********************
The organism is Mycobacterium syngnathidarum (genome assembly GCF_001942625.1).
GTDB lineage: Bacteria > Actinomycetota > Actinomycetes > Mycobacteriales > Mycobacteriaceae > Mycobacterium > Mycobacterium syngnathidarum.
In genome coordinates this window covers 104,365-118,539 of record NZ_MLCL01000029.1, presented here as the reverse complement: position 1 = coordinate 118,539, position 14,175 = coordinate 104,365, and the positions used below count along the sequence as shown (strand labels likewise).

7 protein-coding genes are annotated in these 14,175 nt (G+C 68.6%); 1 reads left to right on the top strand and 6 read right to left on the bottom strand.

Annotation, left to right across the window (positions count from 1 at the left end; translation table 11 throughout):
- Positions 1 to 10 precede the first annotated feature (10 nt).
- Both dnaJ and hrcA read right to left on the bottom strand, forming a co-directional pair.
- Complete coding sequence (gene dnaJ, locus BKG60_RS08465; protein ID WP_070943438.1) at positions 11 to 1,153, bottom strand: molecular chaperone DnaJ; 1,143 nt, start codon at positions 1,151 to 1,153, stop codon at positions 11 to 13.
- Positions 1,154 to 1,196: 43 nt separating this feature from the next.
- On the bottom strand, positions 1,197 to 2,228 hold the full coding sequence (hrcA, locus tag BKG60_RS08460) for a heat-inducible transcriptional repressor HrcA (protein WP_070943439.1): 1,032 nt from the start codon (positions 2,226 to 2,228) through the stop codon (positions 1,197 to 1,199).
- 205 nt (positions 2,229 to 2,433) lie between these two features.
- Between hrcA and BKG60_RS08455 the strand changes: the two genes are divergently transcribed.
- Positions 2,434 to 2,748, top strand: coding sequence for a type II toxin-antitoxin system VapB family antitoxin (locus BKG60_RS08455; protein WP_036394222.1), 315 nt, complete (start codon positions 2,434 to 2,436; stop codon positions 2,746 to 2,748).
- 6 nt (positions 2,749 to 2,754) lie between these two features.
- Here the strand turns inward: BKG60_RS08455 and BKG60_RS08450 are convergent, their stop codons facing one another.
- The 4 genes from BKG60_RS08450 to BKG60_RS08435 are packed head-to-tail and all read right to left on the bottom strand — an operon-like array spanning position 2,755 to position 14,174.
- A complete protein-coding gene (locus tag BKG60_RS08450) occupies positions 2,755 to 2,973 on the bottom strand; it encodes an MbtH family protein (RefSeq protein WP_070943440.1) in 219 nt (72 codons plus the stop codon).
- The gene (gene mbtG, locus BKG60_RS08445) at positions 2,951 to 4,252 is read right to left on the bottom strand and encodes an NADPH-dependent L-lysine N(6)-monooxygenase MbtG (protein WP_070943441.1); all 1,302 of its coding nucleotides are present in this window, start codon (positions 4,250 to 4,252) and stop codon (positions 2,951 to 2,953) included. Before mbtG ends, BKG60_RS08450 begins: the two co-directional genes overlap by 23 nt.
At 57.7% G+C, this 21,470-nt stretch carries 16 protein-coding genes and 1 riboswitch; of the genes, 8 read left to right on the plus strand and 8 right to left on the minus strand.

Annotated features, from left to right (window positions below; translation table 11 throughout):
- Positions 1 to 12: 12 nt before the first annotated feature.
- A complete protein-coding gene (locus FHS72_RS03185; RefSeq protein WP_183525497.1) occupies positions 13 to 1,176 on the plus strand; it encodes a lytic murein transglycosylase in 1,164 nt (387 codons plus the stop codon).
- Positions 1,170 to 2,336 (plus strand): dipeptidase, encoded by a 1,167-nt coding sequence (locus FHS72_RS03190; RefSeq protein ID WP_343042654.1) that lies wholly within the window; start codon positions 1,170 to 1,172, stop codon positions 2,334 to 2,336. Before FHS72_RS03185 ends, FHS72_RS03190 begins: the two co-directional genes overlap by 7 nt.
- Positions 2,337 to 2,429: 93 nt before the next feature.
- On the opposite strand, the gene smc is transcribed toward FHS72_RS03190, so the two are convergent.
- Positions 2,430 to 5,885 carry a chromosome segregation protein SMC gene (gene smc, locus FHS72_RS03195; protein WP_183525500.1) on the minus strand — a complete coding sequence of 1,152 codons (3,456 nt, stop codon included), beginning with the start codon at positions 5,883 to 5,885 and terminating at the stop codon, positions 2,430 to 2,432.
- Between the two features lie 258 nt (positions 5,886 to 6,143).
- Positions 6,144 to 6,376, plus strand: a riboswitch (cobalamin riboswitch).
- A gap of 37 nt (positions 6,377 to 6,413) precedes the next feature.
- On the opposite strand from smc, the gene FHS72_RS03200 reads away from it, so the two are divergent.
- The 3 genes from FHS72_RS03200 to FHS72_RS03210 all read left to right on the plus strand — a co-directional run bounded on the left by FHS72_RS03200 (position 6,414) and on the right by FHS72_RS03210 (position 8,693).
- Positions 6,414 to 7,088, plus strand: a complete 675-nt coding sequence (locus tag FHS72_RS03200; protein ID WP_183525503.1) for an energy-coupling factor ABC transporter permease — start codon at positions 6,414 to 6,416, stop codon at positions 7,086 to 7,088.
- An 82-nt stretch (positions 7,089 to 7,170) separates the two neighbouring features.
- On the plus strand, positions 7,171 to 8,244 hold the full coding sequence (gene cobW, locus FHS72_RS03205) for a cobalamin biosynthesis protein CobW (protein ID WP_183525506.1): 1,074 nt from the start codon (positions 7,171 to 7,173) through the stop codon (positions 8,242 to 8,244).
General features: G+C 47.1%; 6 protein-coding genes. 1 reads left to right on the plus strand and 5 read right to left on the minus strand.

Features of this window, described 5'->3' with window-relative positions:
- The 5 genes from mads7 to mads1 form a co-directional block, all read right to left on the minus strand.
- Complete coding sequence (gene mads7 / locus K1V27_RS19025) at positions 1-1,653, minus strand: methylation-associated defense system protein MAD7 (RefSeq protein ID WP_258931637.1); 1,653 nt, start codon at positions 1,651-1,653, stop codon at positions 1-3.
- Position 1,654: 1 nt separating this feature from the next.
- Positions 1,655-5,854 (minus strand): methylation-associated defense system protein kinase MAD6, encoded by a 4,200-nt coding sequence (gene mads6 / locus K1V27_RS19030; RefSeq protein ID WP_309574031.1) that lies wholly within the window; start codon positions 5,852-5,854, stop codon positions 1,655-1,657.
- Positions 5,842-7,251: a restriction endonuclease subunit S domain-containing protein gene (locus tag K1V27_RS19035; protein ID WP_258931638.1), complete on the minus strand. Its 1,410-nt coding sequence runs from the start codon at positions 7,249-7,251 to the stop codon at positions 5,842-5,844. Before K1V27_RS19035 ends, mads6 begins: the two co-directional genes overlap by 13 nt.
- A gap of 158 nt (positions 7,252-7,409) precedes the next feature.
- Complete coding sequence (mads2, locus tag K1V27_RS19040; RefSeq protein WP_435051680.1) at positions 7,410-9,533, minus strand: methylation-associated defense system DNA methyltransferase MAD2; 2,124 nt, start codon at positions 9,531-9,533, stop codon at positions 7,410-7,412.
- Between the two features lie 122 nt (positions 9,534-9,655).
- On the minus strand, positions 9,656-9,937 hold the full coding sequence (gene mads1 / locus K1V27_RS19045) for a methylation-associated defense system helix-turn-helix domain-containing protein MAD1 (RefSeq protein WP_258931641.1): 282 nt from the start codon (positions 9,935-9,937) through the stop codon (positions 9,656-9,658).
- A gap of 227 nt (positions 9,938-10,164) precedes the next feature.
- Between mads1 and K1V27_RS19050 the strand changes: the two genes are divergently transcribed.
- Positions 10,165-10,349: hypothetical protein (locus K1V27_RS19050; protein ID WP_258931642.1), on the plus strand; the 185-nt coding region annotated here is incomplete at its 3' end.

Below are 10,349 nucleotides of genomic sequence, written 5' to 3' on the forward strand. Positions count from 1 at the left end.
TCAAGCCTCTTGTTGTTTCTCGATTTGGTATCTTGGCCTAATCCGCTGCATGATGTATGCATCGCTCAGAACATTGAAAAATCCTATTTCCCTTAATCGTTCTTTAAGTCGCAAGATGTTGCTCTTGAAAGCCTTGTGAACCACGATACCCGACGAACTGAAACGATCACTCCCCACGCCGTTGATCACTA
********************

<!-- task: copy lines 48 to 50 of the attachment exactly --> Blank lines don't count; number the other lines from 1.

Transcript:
- Positions 10,165-10,349: hypothetical protein (locus K1V27_RS19050; protein ID WP_258931642.1), on the plus strand; the 185-nt coding region annotated here is incomplete at its 3' end.

Below are 10,349 nucleotides of genomic sequence, written 5' to 3' on the forward strand. Positions count from 1 at the left end.
TCAAGCCTCTTGTTGTTTCTCGATTTGGTATCTTGGCCTAATCCGCTGCATGATGTATGCATCGCTCAGAACATTGAAAAATCCTATTTCCCTTAATCGTTCTTTAAGTCGCAAGATGTTGCTCTTGAAAGCCTTGTGAACCACGATACCCGACGAACTGAAACGATCACTCCCCACGCCGTTGATCACTA